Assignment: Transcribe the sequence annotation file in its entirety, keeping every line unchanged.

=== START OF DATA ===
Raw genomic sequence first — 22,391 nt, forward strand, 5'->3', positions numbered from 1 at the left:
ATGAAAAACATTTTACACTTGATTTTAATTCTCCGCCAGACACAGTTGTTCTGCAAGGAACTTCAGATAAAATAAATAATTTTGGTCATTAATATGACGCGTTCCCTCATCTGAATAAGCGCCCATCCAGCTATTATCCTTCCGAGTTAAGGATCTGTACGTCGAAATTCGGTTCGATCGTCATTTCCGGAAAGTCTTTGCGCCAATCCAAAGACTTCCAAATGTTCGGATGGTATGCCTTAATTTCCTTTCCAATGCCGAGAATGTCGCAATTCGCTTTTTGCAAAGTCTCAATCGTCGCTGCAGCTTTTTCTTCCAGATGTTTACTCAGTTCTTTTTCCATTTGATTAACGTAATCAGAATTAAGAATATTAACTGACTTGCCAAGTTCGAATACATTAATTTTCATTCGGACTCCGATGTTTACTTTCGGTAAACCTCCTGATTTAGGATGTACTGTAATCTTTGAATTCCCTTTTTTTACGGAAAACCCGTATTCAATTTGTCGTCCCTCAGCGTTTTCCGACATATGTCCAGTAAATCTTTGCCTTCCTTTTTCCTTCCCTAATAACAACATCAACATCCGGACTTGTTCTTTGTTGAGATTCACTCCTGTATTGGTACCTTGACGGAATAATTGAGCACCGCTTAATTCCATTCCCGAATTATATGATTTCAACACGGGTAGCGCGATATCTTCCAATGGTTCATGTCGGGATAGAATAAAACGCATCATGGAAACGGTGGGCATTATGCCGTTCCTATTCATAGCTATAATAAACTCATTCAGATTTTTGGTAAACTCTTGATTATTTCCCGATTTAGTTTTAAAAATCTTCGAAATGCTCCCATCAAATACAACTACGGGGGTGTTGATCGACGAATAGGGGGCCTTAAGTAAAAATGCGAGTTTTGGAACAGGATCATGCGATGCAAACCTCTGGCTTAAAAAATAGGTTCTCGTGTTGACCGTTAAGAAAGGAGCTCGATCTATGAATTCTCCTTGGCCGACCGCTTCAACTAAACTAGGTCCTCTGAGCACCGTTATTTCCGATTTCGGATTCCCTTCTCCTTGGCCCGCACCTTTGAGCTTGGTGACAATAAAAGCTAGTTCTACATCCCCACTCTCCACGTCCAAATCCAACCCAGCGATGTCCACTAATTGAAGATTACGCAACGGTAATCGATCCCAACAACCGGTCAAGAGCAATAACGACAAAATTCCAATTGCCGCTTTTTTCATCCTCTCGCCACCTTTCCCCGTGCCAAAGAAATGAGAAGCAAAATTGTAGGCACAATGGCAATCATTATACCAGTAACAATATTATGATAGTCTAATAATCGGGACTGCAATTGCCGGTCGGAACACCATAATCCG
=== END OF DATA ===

Raw genomic sequence first — 22,391 nt, forward strand, 5'->3', positions numbered from 1 at the left:
ATGAAAAACATTTTACACTTGATTTTAATTCTCCGCCAGACACAGTTGTTCTGCAAGGAACTTCAGATAAAATAAATAATTTTGGTCATTAATATGACGCGTTCCCTCATCTGAATAAGCGCCCATCCAGCTATTATCCTTCCGAGTTAAGGATCTGTACGTCGAAATTCGGTTCGATCGTCATTTCCGGAAAGTCTTTGCGCCAATCCAAAGACTTCCAAATGTTCGGATGGTATGCCTTAATTTCCTTTCCAATGCCGAGAATGTCGCAATTCGCTTTTTGCAAAGTCTCAATCGTCGCTGCAGCTTTTTCTTCCAGATGTTTACTCAGTTCTTTTTCCATTTGATTAACGTAATCAGAATTAAGAATATTAACTGACTTGCCAAGTTCGAATACATTAATTTTCATTCGGACTCCGATGTTTACTTTCGGTAAACCTCCTGATTTAGGATGTACTGTAATCTTTGAATTCCCTTTTTTTACGGAAAACCCGTATTCAATTTGTCGTCCCTCAGCGTTTTCCGACATATGTCCAGTAAATCTTTGCCTTCCTTTTTCCTTCCCTAATAACAACATCAACATCCGGACTTGTTCTTTGTTGAGATTCACTCCTGTATTGGTACCTTGACGGAATAATTGAGCACCGCTTAATTCCATTCCCGAATTATATGATTTCAACACGGGTAGCGCGATATCTTCCAATGGTTCATGTCGGGATAGAATAAAACGCATCATGGAAACGGTGGGCATTATGCCGTTCCTATTCATAGCTATAATAAACTCATTCAGATTTTTGGTAAACTCTTGATTATTTCCCGATTTAGTTTTAAAAATCTTCGAAATGCTCCCATCAAATACAACTACGGGGGTGTTGATCGACGAATAGGGGGCCTTAAGTAAAAATGCGAGTTTTGGAACAGGATCATGCGATGCAAACCTCTGGCTTAAAAAATAGGTTCTCGTGTTGACCGTTAAGAAAGGAGCTCGATCTATGAATTCTCCTTGGCCGACCGCTTCAACTAAACTAGGTCCTCTGAGCACCGTTATTTCCGATTTCGGATTCCCTTCTCCTTGGCCCGCACCTTTGAGCTTGGTGACAATAAAAGCTAGTTCTACATCCCCACTCTCCACGTCCAAATCCAACCCAGCGATGTCCACTAATTGAAGATTACGCAACGGTAATCGATCCCAACAACCGGTCAAGAGCAATAACGACAAAATTCCAATTGCCGCTTTTTTCATCCTCTCGCCACCTTTCCCCGTGCCAAAGAAATGAGAAGCAAAATTGTAGGCACAATGGCAATCATTATACCAGTAACAATATTATGATAGTCTAATAATCGGGACTGCAATTGCCGGTCGGAACACCATAATCCG